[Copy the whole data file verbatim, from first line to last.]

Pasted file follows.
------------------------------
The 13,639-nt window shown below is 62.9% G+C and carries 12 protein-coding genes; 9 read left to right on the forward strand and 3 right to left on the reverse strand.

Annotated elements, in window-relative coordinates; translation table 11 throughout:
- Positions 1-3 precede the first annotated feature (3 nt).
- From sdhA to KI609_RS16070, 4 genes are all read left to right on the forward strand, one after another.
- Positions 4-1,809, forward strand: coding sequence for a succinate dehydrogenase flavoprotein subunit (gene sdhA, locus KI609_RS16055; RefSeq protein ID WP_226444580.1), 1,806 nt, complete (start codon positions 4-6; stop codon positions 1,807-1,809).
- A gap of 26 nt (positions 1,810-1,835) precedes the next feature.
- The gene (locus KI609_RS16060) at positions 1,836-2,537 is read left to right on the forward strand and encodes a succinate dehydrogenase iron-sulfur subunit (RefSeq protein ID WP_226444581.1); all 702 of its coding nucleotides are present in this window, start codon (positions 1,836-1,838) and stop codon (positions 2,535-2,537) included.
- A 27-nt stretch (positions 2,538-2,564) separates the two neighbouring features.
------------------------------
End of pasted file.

The 13,639-nt window shown below is 62.9% G+C and carries 12 protein-coding genes; 9 read left to right on the forward strand and 3 right to left on the reverse strand.

Annotated elements, in window-relative coordinates; translation table 11 throughout:
- Positions 1-3 precede the first annotated feature (3 nt).
- From sdhA to KI609_RS16070, 4 genes are all read left to right on the forward strand, one after another.
- Positions 4-1,809, forward strand: coding sequence for a succinate dehydrogenase flavoprotein subunit (gene sdhA, locus KI609_RS16055; RefSeq protein ID WP_226444580.1), 1,806 nt, complete (start codon positions 4-6; stop codon positions 1,807-1,809).
- A gap of 26 nt (positions 1,810-1,835) precedes the next feature.
- The gene (locus KI609_RS16060) at positions 1,836-2,537 is read left to right on the forward strand and encodes a succinate dehydrogenase iron-sulfur subunit (RefSeq protein ID WP_226444581.1); all 702 of its coding nucleotides are present in this window, start codon (positions 1,836-1,838) and stop codon (positions 2,535-2,537) included.
- A 27-nt stretch (positions 2,538-2,564) separates the two neighbouring features.